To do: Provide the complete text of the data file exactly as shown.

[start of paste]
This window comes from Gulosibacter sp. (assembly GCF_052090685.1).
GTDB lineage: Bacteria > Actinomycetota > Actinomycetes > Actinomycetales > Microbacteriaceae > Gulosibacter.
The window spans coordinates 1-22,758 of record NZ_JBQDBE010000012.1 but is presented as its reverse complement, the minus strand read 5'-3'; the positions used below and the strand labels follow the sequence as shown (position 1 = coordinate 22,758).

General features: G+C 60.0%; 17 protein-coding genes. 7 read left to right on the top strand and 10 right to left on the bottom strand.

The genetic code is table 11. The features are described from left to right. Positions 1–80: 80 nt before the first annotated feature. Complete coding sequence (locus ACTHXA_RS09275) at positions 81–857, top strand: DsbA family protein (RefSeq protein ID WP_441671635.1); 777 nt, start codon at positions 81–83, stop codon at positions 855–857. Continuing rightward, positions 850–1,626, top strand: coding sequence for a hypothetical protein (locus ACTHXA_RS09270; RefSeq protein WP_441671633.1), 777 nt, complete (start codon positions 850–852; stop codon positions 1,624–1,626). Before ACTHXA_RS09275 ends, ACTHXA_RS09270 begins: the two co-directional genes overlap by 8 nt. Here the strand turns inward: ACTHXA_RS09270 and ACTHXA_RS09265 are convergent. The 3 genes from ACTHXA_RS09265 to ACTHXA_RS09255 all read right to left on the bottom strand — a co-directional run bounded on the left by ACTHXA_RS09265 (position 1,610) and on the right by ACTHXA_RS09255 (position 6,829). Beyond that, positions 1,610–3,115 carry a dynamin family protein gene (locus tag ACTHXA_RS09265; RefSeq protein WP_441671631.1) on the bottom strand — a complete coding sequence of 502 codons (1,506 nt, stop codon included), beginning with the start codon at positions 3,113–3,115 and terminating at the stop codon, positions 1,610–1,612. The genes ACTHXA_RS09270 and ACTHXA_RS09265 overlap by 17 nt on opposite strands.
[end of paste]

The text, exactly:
This window comes from Gulosibacter sp. (assembly GCF_052090685.1).
GTDB lineage: Bacteria > Actinomycetota > Actinomycetes > Actinomycetales > Microbacteriaceae > Gulosibacter.
The window spans coordinates 1-22,758 of record NZ_JBQDBE010000012.1 but is presented as its reverse complement, the minus strand read 5'-3'; the positions used below and the strand labels follow the sequence as shown (position 1 = coordinate 22,758).

General features: G+C 60.0%; 17 protein-coding genes. 7 read left to right on the top strand and 10 right to left on the bottom strand.

The genetic code is table 11. The features are described from left to right. Positions 1–80: 80 nt before the first annotated feature. Complete coding sequence (locus ACTHXA_RS09275) at positions 81–857, top strand: DsbA family protein (RefSeq protein ID WP_441671635.1); 777 nt, start codon at positions 81–83, stop codon at positions 855–857. Continuing rightward, positions 850–1,626, top strand: coding sequence for a hypothetical protein (locus ACTHXA_RS09270; RefSeq protein WP_441671633.1), 777 nt, complete (start codon positions 850–852; stop codon positions 1,624–1,626). Before ACTHXA_RS09275 ends, ACTHXA_RS09270 begins: the two co-directional genes overlap by 8 nt. Here the strand turns inward: ACTHXA_RS09270 and ACTHXA_RS09265 are convergent. The 3 genes from ACTHXA_RS09265 to ACTHXA_RS09255 all read right to left on the bottom strand — a co-directional run bounded on the left by ACTHXA_RS09265 (position 1,610) and on the right by ACTHXA_RS09255 (position 6,829). Beyond that, positions 1,610–3,115 carry a dynamin family protein gene (locus tag ACTHXA_RS09265; RefSeq protein WP_441671631.1) on the bottom strand — a complete coding sequence of 502 codons (1,506 nt, stop codon included), beginning with the start codon at positions 3,113–3,115 and terminating at the stop codon, positions 1,610–1,612. The genes ACTHXA_RS09270 and ACTHXA_RS09265 overlap by 17 nt on opposite strands.